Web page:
Author:Joel Candau (University Côte d'Azur)
Paper short abstract:
The aim of this paper is to advocate that if anthropology wants to embrace its « raison d'être » entirely, it must demand membership in both the historical sciences and the natural sciences.
Paper long abstract:
In the « Sidney W. Mintz lecture » delivered November 13, 2002, in The John Hopkins University's, Immanuel Wallerstein called for a reconstruction of the Social Sciences. Wallerstein argued that the 19th century division of academiae into the various disciplines « has outlived its usefulness and is today a major obstacle to serious intellectual work ».
While confining my remarks to the state of Anthropology, I shall quickly outline this current crisis and then propose a definition of our discipline that can help us to resolve this crisis.
On the basis of my research on memory and smell, I advocate that if anthropology wants to embrace its « raison d'être » entirely, it must demand membership in both historical sciences and natural sciences.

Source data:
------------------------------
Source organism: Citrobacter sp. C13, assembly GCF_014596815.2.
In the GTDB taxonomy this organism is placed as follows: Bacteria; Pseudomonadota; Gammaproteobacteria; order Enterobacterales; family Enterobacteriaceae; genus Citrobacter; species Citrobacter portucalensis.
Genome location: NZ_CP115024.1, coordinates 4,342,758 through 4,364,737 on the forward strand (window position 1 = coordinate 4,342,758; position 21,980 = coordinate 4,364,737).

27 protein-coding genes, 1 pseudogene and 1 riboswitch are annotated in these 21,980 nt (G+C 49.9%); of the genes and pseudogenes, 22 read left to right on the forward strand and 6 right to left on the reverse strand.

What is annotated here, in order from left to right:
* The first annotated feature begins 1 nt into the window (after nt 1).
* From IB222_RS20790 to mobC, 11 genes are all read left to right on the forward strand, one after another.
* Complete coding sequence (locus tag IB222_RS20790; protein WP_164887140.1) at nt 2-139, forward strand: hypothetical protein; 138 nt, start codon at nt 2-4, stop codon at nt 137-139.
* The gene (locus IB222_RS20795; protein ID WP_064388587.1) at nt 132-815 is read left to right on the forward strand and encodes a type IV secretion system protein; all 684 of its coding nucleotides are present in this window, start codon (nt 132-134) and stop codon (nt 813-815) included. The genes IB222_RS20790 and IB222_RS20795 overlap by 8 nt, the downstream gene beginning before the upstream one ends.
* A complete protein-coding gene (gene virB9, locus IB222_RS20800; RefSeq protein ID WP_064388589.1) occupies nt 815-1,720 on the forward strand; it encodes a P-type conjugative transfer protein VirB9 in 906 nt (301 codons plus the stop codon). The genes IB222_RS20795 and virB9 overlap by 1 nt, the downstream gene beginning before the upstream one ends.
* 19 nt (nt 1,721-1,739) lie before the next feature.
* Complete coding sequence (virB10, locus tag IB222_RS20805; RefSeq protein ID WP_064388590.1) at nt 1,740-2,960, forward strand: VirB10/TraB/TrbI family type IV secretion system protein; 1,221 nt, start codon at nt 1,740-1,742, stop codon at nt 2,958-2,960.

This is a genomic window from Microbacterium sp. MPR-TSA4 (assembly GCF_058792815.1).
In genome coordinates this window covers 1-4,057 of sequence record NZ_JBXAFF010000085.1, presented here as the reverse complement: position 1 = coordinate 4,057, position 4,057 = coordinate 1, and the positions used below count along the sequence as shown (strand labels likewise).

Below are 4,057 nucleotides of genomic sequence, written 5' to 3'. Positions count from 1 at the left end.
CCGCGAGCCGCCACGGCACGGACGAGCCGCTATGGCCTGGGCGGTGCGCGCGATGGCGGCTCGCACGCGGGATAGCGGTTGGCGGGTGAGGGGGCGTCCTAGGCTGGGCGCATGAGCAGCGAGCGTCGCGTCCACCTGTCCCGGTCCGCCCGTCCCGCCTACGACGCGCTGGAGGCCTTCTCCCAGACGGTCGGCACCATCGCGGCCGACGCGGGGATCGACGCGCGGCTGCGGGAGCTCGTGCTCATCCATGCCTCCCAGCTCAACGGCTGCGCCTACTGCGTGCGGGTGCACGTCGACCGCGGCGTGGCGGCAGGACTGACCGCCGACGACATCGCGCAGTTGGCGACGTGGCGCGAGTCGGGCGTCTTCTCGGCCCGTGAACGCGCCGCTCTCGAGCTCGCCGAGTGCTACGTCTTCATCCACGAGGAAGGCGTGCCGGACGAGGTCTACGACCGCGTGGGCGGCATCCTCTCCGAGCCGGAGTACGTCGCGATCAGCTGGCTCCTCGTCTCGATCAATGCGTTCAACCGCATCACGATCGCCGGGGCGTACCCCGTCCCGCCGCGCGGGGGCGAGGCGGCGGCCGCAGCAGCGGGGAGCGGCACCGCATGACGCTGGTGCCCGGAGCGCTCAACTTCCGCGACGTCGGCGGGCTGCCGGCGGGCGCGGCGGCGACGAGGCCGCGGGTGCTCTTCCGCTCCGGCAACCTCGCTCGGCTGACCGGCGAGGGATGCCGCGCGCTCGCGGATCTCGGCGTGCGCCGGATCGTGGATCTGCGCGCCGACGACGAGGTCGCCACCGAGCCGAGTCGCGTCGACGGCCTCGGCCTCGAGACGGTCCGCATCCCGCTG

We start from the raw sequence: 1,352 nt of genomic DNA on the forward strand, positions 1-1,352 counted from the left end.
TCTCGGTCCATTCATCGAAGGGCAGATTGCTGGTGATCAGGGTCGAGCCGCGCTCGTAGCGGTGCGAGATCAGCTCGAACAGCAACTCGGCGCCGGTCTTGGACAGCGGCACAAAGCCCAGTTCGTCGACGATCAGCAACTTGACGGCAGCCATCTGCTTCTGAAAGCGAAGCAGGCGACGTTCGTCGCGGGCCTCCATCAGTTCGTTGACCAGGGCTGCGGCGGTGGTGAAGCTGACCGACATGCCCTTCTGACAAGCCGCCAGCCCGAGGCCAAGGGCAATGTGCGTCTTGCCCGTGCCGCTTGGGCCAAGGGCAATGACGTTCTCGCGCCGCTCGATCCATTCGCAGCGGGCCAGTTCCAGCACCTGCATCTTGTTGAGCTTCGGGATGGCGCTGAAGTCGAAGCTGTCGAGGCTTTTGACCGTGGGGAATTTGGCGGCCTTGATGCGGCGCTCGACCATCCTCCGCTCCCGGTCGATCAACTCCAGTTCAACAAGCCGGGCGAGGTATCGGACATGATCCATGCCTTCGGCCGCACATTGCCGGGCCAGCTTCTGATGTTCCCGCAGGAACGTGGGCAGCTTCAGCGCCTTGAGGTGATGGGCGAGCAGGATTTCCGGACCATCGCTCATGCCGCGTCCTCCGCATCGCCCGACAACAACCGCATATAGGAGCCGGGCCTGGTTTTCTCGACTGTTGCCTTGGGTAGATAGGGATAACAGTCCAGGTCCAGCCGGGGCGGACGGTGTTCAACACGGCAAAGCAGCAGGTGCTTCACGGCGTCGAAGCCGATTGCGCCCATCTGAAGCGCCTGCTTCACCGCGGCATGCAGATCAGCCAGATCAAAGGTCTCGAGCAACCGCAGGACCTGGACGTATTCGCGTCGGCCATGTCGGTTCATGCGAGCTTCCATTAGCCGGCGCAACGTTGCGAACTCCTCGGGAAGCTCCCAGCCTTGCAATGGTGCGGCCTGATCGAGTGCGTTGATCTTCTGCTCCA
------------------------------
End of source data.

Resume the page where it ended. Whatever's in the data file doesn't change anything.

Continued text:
I shall insist on the necessity of the historical sciences membership through three arguments: i) obligation to work only on remains of the past, ii) impossibility of dissociating our observations from particular socio-historical contexts, iii) necessary incorporation in our analytical frameworks of the specifically human aptitude of Mental Time Travel.
My argument relating to the membership in the natural sciences will also be developed through three points: i) challenge of the hypothesis of Blank Slate, ii) importance in cultural phenomena of cognitive and emotional processes of which we are not entirely aware, iii) effects of secondary altriciality and epigenetic factors on humans being.
In fine, I shall argue that it is scientifically justified to maintain Anthropology as the sole constituted discipline capable of conceptualizing the interconnectivity between the individual and the universal.
The fall of cultural man: some proposals for an anthropology less cultural and more natural